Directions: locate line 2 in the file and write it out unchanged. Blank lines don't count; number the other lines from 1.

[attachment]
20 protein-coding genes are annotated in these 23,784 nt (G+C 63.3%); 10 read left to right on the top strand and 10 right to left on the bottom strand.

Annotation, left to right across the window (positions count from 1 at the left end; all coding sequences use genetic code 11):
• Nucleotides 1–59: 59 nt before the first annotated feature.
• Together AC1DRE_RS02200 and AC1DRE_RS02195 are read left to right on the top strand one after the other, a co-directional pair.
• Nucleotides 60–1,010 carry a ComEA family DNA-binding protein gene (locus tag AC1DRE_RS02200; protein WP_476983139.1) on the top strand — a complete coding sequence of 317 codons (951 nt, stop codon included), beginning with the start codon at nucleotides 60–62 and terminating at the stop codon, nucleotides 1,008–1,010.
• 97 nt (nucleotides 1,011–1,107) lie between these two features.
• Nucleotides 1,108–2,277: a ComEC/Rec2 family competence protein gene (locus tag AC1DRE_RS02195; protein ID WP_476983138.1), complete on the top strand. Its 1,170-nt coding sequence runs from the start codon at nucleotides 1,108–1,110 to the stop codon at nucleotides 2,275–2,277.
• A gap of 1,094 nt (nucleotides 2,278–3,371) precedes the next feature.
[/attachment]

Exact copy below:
Annotation, left to right across the window (positions count from 1 at the left end; all coding sequences use genetic code 11):